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Micro Farms Project Email Record

Introduction Matt Stong

Hello all,
This is Matthew Stong, Todd Stong's son. I am finishing my PhD in agricultural and biosystems engineering.
I have decent work experience in utilization of aqualcultural effluents in crop production. To date most of the work has been done on field crops. I did a study in the Coachella Valley of California with a preeminent aquaculture producer know as Kent Seatech. They grown one million US dollars worth of bass daily for sail in Los Angeles. We took their effluent and placed on crops for production. There is nutrient effect from this water, and it is pretty significant. In a simple system such as the one you refer to, the concentrations of nutrients (NH-NO-PO) will be substantially smaller than at the intensive production at Kent. Their is a good paper on these low production pond effluent use on agricultural by the past president of the US aquacultural association, a Dr Fitzsimmons. I have some suggestions on this process, and would be happy to be involved, but would require an invite first as I do not intend to poke my nose in.

Currently, I am in the controlled environment agricultural program here at the University of Arizona. I have good knowledge of ebb and flood, trickle, and NFT hydroponic techniques. My current emphasis is designing greenhouse for the developing world, ie cheaper and uses less electricity. I can be assistance in design of a controlled environment for your hydroponics if you so desire.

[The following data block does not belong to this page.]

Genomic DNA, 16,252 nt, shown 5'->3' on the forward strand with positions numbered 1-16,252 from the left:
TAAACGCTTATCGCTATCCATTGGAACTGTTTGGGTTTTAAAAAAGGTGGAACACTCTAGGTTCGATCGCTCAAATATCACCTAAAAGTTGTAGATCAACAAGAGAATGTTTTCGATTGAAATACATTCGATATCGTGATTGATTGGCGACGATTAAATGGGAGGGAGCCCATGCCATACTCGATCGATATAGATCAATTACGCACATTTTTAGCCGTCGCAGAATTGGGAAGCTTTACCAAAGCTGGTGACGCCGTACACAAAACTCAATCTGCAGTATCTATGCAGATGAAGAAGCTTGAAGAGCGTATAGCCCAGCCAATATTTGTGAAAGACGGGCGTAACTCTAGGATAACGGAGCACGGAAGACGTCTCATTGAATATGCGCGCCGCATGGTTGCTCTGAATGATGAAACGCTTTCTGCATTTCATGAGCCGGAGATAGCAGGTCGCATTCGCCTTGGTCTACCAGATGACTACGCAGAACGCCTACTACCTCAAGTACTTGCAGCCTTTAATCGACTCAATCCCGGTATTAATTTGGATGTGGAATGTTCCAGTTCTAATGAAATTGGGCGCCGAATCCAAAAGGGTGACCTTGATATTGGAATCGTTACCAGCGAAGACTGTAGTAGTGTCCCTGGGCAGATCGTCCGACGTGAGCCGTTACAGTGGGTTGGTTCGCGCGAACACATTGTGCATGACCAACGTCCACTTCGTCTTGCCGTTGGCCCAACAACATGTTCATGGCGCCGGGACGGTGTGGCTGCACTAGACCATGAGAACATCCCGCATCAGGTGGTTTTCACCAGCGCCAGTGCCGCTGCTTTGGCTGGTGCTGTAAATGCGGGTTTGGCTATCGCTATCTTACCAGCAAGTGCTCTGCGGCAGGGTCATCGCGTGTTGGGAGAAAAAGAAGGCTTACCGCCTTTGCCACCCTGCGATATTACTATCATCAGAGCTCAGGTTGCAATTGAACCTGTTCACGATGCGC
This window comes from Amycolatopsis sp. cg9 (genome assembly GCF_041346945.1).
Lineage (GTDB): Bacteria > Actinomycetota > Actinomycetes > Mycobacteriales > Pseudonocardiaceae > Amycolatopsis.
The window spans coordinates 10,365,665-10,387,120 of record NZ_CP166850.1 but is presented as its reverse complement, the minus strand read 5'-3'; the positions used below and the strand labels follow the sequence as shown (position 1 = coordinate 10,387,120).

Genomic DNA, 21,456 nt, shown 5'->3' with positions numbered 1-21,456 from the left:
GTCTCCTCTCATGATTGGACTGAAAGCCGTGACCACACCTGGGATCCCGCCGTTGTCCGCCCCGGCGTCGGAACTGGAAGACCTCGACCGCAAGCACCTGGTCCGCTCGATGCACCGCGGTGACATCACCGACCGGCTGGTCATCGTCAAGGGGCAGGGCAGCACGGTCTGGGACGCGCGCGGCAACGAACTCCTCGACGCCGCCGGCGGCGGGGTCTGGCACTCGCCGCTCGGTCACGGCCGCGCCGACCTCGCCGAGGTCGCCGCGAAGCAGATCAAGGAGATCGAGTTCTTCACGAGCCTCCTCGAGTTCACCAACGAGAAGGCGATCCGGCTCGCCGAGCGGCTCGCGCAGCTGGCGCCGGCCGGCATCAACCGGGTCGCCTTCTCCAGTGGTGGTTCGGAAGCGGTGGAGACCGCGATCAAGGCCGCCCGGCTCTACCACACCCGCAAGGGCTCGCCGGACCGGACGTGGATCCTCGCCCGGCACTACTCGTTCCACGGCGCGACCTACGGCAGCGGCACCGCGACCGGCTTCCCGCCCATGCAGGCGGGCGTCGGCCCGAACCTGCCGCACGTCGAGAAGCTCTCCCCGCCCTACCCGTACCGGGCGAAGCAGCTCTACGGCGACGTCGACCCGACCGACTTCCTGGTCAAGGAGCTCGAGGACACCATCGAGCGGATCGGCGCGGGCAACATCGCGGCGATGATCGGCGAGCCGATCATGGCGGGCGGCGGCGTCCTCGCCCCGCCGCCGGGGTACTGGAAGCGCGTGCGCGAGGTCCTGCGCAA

As far as pushing aquacultural effluent through drip, you will have two possible problems. Cloggin of emitters from the biological matter and introduction of pathogens into your cropping system. Of these introducing pathogens will be the most detrimental. Depending on your avilability of electricity, there are two options to address these concerns. If electricity is available and not too expensive use of ozone to break up the organic matter and kill the pathogens is optimal. If not a slow sand filter using ATSM 30 sand is next best, in conjunction with clorox. In commercial agriculture we use sand filters and injected chlorine gas to accomplish these tasks.

A complete chemical analysis can be done relatively simply using today's tech. There are several inexpensive ways to get the basic needs. If you sent a water sample up here, I could do an analysis.

In any event if I can be of assistance please let me know. My objective upon completion of school is to be involved in agricultural projects in the developing world.
Matthew Stong

Team Leader:Dr. Don Coan, California.

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